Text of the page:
How will California's tougher-than-HIPAA privacy laws impact U.S.?

As the recent case of records snooping at California's Kaiser Bellflower hospital demonstrates, state health data protection laws can be tougher than federal HIPAA law--and enforcement on the state-level can be tougher too, as the pair of six-figure fines suffered by the hospital suggests. And while California may be a pioneer, don't expect it to be the last. Expect states to crack down on health data privacy across the United States, at least if the California measures prove to have teeth, experts suggest.

Last September, California enacted the toughest patient privacy protections in the country, even tougher than HIPAA. They include specific penalties for medical-record snooping, rules requiring providers to report breaches far more quickly than HIPAA and requirements that safeguards like passwords be put in place. The new laws even establish a new state office supervising patient privacy and imposing fines when violations occur.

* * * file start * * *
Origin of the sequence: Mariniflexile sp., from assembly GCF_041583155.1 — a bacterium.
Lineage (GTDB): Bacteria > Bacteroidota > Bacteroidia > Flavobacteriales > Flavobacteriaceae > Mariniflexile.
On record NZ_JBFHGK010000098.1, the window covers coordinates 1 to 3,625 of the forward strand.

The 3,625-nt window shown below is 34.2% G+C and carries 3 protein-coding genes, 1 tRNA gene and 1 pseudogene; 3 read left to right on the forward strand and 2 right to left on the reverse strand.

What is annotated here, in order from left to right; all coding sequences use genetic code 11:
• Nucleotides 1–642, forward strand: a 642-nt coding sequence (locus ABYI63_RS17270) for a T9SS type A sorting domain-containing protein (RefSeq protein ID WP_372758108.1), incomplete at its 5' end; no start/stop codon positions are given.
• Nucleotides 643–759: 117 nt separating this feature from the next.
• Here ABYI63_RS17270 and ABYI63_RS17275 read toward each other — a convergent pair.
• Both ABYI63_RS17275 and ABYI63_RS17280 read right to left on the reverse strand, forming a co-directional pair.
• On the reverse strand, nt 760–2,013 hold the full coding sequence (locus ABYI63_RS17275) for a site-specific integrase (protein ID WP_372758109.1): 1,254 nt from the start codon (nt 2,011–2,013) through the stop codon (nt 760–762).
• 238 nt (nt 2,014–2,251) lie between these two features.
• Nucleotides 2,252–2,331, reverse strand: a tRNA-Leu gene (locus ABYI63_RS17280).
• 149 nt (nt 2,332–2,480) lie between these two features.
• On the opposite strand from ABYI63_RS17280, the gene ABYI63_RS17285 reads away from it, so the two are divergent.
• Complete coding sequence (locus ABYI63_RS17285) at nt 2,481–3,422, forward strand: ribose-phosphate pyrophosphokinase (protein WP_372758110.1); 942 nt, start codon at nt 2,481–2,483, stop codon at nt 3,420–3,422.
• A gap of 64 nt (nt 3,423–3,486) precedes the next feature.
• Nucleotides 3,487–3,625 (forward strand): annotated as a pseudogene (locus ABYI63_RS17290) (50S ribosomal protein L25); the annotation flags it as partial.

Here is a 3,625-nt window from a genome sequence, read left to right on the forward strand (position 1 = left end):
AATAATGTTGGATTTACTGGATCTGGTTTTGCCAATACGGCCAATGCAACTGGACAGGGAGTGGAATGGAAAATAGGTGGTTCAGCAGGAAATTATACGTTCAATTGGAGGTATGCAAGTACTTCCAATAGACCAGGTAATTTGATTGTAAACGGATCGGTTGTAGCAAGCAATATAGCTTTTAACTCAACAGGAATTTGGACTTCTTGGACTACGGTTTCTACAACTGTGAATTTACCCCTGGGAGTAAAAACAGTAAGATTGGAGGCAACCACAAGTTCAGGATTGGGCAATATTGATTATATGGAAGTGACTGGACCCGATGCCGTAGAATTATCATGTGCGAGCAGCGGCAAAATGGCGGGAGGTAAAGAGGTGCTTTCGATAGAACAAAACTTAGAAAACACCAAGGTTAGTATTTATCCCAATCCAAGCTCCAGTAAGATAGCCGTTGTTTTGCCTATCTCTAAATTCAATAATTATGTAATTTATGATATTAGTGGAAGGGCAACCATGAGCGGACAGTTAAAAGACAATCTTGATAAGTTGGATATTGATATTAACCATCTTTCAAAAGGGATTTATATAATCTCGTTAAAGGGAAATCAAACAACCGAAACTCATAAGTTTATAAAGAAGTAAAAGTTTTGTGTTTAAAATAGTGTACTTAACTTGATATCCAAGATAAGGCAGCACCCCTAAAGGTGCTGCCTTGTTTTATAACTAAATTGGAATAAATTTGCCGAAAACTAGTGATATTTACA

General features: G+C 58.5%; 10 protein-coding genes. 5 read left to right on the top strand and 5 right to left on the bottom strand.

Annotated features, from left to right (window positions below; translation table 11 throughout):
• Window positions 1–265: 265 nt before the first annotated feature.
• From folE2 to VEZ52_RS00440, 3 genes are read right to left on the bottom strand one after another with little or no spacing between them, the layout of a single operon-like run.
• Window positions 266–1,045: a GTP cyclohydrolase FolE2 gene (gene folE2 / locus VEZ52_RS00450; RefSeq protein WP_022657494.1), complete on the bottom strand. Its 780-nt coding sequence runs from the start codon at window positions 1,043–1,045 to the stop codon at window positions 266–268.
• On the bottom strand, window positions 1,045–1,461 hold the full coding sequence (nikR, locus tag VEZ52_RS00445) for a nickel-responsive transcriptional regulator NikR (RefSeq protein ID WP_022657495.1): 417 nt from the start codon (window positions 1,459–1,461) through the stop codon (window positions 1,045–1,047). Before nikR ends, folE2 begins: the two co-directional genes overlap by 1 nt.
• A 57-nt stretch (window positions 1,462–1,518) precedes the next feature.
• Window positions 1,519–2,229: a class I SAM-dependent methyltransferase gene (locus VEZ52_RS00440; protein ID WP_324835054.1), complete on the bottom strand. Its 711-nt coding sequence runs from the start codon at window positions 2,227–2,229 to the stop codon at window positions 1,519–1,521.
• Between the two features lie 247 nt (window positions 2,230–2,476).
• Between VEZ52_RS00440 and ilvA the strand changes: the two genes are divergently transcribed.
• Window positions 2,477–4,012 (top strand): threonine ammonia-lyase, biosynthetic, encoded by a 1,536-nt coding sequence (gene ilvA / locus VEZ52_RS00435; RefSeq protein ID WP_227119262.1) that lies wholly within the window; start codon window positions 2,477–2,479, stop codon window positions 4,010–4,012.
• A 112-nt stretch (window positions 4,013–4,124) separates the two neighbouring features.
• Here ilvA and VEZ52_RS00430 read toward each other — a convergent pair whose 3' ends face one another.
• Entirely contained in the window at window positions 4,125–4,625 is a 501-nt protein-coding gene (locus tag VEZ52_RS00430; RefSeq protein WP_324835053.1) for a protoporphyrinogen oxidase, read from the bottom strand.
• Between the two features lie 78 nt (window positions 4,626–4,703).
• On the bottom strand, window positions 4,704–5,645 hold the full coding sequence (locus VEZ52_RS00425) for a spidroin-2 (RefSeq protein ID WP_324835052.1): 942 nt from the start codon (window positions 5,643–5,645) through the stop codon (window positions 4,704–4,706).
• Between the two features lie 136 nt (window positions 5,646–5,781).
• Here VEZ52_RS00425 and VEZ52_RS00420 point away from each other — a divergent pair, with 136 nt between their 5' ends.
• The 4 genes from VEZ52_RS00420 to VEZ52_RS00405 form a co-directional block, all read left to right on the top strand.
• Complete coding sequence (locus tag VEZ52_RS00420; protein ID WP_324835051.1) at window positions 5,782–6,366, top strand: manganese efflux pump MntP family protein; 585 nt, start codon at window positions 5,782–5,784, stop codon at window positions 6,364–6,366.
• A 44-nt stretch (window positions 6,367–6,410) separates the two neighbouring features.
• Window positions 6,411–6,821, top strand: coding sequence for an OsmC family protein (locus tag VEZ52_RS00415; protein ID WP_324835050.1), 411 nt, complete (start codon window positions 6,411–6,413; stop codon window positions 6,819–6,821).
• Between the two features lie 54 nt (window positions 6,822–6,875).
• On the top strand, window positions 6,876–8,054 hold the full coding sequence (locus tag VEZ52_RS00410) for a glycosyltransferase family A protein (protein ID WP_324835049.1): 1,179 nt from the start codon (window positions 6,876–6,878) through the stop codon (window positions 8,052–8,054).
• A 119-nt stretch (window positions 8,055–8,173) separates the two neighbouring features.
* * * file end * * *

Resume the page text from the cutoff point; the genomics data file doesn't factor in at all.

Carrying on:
Right now, even Californians are skeptical that things will really change long term. After all, HIPAA has changed some provider procedures, such as displays of sign-up sheets and notices of privacy practices. Other policies, however, have remained unchanged. Still, with California's long-time role as an industry leader, other states are likely to take notice of its approach.

To learn more about California's efforts:
- read this Health Leaders Media piece

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